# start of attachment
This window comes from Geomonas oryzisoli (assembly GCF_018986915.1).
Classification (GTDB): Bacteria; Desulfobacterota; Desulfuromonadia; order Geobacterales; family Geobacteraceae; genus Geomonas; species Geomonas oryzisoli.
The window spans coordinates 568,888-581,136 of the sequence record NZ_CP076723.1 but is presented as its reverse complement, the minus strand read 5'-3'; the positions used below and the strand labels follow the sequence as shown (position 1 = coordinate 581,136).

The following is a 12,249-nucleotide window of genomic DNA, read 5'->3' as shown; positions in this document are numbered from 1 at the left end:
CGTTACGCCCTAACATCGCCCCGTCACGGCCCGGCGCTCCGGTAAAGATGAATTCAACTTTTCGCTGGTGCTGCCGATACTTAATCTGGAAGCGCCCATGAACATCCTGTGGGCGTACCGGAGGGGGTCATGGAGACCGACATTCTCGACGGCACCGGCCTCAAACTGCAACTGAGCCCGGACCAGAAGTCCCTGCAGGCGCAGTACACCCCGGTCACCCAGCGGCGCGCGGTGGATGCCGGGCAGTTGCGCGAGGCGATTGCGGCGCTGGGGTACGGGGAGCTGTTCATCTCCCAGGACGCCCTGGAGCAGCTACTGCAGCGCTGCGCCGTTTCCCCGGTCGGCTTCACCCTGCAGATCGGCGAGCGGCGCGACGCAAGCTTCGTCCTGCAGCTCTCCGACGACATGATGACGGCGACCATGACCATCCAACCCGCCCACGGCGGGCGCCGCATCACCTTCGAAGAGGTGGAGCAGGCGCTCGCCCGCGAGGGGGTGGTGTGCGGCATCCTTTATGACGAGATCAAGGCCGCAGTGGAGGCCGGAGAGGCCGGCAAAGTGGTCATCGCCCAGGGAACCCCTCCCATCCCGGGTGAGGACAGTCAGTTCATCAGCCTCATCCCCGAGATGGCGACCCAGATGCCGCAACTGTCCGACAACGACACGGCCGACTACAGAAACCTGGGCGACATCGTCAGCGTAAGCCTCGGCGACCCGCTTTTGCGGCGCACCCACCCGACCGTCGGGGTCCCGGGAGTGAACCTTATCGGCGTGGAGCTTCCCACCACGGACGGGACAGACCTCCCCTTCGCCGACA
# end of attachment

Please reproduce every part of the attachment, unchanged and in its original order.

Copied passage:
This window comes from Geomonas oryzisoli (assembly GCF_018986915.1).
Classification (GTDB): Bacteria; Desulfobacterota; Desulfuromonadia; order Geobacterales; family Geobacteraceae; genus Geomonas; species Geomonas oryzisoli.
The window spans coordinates 568,888-581,136 of the sequence record NZ_CP076723.1 but is presented as its reverse complement, the minus strand read 5'-3'; the positions used below and the strand labels follow the sequence as shown (position 1 = coordinate 581,136).

The following is a 12,249-nucleotide window of genomic DNA, read 5'->3' as shown; positions in this document are numbered from 1 at the left end:
CGTTACGCCCTAACATCGCCCCGTCACGGCCCGGCGCTCCGGTAAAGATGAATTCAACTTTTCGCTGGTGCTGCCGATACTTAATCTGGAAGCGCCCATGAACATCCTGTGGGCGTACCGGAGGGGGTCATGGAGACCGACATTCTCGACGGCACCGGCCTCAAACTGCAACTGAGCCCGGACCAGAAGTCCCTGCAGGCGCAGTACACCCCGGTCACCCAGCGGCGCGCGGTGGATGCCGGGCAGTTGCGCGAGGCGATTGCGGCGCTGGGGTACGGGGAGCTGTTCATCTCCCAGGACGCCCTGGAGCAGCTACTGCAGCGCTGCGCCGTTTCCCCGGTCGGCTTCACCCTGCAGATCGGCGAGCGGCGCGACGCAAGCTTCGTCCTGCAGCTCTCCGACGACATGATGACGGCGACCATGACCATCCAACCCGCCCACGGCGGGCGCCGCATCACCTTCGAAGAGGTGGAGCAGGCGCTCGCCCGCGAGGGGGTGGTGTGCGGCATCCTTTATGACGAGATCAAGGCCGCAGTGGAGGCCGGAGAGGCCGGCAAAGTGGTCATCGCCCAGGGAACCCCTCCCATCCCGGGTGAGGACAGTCAGTTCATCAGCCTCATCCCCGAGATGGCGACCCAGATGCCGCAACTGTCCGACAACGACACGGCCGACTACAGAAACCTGGGCGACATCGTCAGCGTAAGCCTCGGCGACCCGCTTTTGCGGCGCACCCACCCGACCGTCGGGGTCCCGGGAGTGAACCTTATCGGCGTGGAGCTTCCCACCACGGACGGGACAGACCTCCCCTTCGCCGACA